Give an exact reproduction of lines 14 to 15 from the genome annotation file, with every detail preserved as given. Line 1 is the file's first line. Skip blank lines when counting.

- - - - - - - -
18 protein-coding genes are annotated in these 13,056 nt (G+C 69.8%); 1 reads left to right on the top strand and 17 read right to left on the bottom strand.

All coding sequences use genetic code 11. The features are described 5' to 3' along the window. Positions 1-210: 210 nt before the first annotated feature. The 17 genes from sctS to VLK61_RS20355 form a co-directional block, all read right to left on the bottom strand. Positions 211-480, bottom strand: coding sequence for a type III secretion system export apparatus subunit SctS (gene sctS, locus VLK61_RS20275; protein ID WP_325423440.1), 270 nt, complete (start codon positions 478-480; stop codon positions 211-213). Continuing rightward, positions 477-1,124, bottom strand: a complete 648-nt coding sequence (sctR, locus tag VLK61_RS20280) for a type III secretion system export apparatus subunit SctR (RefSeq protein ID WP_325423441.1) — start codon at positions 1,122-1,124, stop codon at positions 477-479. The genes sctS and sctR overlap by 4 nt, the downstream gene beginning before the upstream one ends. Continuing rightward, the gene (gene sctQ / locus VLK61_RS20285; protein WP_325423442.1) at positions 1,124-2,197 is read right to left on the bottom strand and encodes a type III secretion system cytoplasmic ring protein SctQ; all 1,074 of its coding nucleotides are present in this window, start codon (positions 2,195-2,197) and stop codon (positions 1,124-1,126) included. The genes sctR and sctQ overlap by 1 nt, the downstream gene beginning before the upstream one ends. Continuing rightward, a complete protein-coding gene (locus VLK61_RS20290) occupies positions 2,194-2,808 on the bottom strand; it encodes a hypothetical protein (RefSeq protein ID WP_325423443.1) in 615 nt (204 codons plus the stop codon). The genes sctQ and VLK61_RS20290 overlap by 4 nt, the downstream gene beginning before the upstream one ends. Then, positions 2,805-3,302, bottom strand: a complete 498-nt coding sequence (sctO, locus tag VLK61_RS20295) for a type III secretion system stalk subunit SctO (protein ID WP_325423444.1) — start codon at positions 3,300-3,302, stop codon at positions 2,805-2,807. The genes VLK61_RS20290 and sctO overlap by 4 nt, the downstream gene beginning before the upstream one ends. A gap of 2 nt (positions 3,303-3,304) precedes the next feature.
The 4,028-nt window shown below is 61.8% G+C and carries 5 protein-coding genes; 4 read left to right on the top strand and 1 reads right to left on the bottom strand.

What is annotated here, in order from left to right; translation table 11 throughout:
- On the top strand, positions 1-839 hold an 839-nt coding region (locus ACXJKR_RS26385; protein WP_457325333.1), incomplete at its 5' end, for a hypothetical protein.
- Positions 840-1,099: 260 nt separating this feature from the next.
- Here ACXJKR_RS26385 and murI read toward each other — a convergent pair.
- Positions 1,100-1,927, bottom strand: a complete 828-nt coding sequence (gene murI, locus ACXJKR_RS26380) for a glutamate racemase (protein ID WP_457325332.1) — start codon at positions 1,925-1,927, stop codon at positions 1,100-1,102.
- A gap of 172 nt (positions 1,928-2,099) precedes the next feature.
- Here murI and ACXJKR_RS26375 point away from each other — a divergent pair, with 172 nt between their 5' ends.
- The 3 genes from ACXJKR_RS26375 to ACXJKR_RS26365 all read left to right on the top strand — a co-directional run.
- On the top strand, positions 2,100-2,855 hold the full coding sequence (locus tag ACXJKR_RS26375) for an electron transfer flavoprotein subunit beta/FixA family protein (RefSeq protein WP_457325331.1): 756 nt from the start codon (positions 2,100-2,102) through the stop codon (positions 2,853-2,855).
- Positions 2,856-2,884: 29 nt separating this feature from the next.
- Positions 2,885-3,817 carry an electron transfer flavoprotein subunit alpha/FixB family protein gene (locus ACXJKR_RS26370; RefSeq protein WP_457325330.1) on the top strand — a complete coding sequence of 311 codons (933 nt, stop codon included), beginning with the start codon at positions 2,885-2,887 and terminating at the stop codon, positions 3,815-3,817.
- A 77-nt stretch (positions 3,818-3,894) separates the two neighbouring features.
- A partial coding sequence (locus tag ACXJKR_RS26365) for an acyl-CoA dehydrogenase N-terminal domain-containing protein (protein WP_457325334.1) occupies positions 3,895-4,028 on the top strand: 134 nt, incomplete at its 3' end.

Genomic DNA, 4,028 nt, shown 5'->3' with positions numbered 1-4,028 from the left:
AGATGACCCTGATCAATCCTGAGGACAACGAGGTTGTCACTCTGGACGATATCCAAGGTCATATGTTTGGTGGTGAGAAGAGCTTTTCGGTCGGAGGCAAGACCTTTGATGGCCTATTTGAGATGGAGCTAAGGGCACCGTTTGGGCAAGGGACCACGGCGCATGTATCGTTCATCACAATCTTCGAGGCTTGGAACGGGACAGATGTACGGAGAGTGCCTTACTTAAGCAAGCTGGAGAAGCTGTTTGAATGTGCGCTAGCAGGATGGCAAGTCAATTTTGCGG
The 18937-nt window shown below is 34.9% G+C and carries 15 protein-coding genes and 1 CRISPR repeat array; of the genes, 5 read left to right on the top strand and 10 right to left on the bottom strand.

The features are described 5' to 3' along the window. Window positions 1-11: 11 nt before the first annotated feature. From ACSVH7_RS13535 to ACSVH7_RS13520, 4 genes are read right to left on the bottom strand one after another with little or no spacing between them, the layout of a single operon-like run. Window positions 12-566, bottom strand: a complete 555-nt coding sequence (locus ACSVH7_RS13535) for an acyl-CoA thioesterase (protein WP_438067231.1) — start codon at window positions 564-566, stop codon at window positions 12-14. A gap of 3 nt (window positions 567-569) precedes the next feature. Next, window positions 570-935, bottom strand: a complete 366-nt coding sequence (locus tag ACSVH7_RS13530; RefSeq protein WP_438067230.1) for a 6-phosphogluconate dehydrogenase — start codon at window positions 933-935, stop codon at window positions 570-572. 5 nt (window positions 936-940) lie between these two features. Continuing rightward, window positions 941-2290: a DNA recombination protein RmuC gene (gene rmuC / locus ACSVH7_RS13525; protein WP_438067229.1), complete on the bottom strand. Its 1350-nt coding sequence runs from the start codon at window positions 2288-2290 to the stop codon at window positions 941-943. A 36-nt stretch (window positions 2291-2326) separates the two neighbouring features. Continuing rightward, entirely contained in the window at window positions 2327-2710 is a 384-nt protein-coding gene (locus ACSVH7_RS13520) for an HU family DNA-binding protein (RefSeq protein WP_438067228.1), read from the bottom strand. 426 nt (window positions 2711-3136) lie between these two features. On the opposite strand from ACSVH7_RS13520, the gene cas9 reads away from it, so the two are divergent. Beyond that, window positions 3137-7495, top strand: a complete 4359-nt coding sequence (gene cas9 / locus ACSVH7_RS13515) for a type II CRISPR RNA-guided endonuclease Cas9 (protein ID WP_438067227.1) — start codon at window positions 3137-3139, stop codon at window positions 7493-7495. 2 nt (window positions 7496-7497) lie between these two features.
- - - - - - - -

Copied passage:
- Positions 2,885-3,817 carry an electron transfer flavoprotein subunit alpha/FixB family protein gene (locus ACXJKR_RS26370; RefSeq protein WP_457325330.1) on the top strand — a complete coding sequence of 311 codons (933 nt, stop codon included), beginning with the start codon at positions 2,885-2,887 and terminating at the stop codon, positions 3,815-3,817.
- A 77-nt stretch (positions 3,818-3,894) separates the two neighbouring features.